Perhaps there is no more important a time than this to structure a gratitude time into our lives. It can be as simple as having a small notebook or some paper clipped together where you write five things each day. As the days pass and you look back, you can see where you have been and what has touched you. Another approach, recommended by Sonja Lyubomirsky, PhD and professor at the University of California Riverside, is a weekly gratitude exercise. Once a week, perhaps Sunday evening, reflect upon and write down five things for which you are grateful. For some, daily expression becomes boring and routine; weekly can be more meaningful.

Or you can take a more structured approach with prompts for you to write about each day (or less frequently but regularly). I offer you this free, directly downloadable 30-day Gratitude Journal to get started (or to resume a left-behind practice).  http://carolbrusegar.com/30daygratitudejournal

Z. Colette Edwards, MD, MBA has written a post that includes multiple aspects of gratitude. It was written this year and reflects our current reality in the midst of the pandemic.  Dr. Edwards is a physician and life/executive/wellness coach who blends traditional medical and integrative perspectives in her work.

Dr. Edwards includes a list of 20 Ways to Celebrate Gratitude which focuses on things we can do to express our gratitude to others, which has benefits for both ourselves and the recipients. For example, “Email or text notes or drawings to healthcare workers” or “Verbally thank the grocery store clerk who is stocking shelves non-stop or checking one customer out after another, and thus putting themselves at risk.” Here is the full post: https://peopletweaker.com/hcr-blog/gratitude-during-difficult-times/

Yes, it is a Thanksgiving like no other. Cultivating gratitude in yourself and encouraging it in others can be a powerful positive force now and for the weeks and months ahead.

Here’s a book with 105 short essays on gratitude. Each is written by a different author with a unique perspective and story. It’s a great thing to pick up and read an essay or two when you need a boost.  A Gift of Gratitude

 

 

 

The Power of Sound to Calm and Heal

Power of Sound

The power of sound to calm and heal has been known for centuries. Sound is extremely effective for helping us manage stress, overwhelm and anxiety. Music is one category of sound, and you may find certain kinds of classical or jazz music calming. While driving my grandchildren from school recently, the local classical radio station played some lovely music and my twelve-year-old grandson commented at least twice about how relaxing it was and asked how to find the station. I was a bit surprised and delighted to hear that.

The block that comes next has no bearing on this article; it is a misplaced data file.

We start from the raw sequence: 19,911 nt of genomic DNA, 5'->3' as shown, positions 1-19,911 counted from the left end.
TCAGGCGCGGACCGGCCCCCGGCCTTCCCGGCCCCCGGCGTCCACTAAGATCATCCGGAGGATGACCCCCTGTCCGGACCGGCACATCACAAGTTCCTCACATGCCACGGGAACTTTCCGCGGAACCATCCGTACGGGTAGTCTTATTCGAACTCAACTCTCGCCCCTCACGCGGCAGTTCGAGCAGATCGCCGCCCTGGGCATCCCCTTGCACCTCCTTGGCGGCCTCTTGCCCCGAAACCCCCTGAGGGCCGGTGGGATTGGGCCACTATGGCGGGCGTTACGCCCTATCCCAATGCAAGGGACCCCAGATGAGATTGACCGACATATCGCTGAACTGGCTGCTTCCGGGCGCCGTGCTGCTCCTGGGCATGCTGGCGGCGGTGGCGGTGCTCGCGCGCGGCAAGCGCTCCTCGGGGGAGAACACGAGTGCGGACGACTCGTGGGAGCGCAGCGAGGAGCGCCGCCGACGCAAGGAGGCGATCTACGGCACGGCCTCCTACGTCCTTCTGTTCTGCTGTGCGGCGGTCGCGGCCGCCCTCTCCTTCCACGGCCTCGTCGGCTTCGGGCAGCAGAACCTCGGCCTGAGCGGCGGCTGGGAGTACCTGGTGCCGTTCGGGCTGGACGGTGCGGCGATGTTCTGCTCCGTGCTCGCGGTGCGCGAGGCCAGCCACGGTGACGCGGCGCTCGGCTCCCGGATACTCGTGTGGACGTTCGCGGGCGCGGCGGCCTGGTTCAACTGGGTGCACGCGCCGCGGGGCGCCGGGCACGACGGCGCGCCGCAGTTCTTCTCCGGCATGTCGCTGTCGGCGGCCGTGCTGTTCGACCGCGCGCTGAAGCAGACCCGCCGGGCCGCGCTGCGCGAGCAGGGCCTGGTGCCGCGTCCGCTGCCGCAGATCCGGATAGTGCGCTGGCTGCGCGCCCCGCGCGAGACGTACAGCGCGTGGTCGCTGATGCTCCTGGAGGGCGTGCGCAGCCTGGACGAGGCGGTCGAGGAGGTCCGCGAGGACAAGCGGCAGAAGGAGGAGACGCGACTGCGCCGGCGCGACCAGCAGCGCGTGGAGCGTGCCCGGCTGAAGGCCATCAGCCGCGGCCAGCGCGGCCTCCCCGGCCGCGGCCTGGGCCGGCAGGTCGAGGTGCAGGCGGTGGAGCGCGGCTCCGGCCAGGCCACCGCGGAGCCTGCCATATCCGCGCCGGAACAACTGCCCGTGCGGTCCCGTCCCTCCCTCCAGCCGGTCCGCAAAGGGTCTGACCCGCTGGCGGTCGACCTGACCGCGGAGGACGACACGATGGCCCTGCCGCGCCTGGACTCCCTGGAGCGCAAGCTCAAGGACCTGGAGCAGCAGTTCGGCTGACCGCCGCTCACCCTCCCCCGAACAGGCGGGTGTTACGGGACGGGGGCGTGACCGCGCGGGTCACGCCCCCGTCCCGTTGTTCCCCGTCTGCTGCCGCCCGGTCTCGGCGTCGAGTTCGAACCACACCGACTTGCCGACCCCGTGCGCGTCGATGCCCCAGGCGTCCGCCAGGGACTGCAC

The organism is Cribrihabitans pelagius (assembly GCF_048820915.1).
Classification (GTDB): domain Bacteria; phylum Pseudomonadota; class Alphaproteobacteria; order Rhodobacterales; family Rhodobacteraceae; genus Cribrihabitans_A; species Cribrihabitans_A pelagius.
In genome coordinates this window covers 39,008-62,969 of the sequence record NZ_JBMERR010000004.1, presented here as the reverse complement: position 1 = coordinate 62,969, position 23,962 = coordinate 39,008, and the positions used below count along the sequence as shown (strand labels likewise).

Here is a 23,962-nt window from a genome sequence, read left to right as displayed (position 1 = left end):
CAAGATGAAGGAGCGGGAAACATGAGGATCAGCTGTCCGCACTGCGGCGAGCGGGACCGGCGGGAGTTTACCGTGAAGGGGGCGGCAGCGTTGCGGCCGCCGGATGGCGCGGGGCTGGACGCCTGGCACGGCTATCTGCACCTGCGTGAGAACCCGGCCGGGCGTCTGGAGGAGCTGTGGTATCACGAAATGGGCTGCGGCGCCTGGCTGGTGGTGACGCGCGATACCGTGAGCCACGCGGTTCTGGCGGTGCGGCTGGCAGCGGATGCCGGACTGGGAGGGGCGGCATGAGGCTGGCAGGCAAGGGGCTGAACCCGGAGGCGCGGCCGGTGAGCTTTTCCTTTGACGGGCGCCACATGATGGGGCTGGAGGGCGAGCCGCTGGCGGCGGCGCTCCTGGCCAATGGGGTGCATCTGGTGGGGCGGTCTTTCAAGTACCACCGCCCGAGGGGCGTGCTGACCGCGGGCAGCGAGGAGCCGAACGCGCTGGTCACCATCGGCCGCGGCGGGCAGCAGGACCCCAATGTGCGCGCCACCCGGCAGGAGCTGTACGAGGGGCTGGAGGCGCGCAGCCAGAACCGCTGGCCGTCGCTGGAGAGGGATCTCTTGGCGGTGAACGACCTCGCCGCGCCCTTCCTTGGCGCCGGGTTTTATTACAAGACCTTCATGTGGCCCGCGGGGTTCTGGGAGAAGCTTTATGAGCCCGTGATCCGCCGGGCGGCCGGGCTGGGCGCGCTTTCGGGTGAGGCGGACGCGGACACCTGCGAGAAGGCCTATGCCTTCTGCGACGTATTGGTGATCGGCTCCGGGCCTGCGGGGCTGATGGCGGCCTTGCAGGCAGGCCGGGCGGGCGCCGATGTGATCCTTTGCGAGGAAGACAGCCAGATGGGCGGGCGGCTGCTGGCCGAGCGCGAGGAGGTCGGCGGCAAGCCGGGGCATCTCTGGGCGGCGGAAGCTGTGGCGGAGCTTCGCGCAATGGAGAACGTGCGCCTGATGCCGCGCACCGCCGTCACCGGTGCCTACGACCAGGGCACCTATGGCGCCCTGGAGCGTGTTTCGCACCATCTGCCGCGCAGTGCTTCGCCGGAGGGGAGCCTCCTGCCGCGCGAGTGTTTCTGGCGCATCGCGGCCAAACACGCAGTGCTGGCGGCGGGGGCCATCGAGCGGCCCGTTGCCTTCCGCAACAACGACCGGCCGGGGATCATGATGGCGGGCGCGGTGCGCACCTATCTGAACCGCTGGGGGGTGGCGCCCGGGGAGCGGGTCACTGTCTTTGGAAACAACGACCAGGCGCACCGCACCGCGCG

Nature sounds are another category – waterfalls, bubbling brooks, chirping birds, falling rain, and ocean waves are all calming. Of course, actually experiencing them in nature is wonderful, but recorded and simulated versions are readily available. Perhaps you have used sound machines to help a baby, child or yourself get to sleep. They generally have a similar selection of options to choose from in addition to white noise. Use of a sound machine can be part of sleep training for children that establishes lifelong patterns.

As you noticed in the list above, water is a common inclusion. Taking time alone to simply breathe and allow the calming effect of water to permeate your mind can be powerful. You have probably noticed large water installations in commercial building lobbies. As you walk in, it has a visual and auditory impact. A waterfall or bubbling brook can be included in a yard or garden to add to the ambiance if you have a large space and the resources to do it. There are many options for small indoor fountains/waterfalls that can be used in a bedroom, meditation room, office or any small room at a range of prices. Indoor Water Installations

Discovering the Sounds That Work For You

As with so many things, what is effective for one person may not be for another.  If you would like to try out different sounds to see what is most calming, relaxing, and/or sleep inducing, here are two options:

+ Amazon.com has a variety of CDs, many of which offer a “Listen Now” sample that you can experience immediately.  Some are also available to stream if you are an Amazon Prime member – no CD required. Check it out here: Sound Therapy CDs

+ Free apps are available here, as well as in other places:  https://www.makeuseof.com/tag/10-calming-apps-destress-clear-mind/ Discover what works best for you.

Trying Frequency Sounds to Calm and Heal

The power of sound is reflected and verified in scientific studies. Advanced techniques like frequency sounds which include both healing sounds and binaural beats are available to explore through recordings and apps too. They are effective in reducing stress and in healing. An article in AwarenessAct.com points out that “Frequency sounds can be used to help us as human beings calm down. This is especially important since we’re facing a lot of stressful things right now. We’re seemingly stuck within a huge crisis and it feels like things are going to get worse before they get better…Sound healing, for the most part, is something that uses vibrations through vocal measures or even instruments like gongs to get music that can really work to calm.”  https://awarenessact.com/frequency-sounds-to-calm-you-down-during-times-of-crisis/

At the above link there are several videos holding different healing sounds and binaural beats. Some are hours long so you can have them playing in the background during the day or through the night. Please note the instructions about whether or not headphones are needed to get the full benefit of a particular video.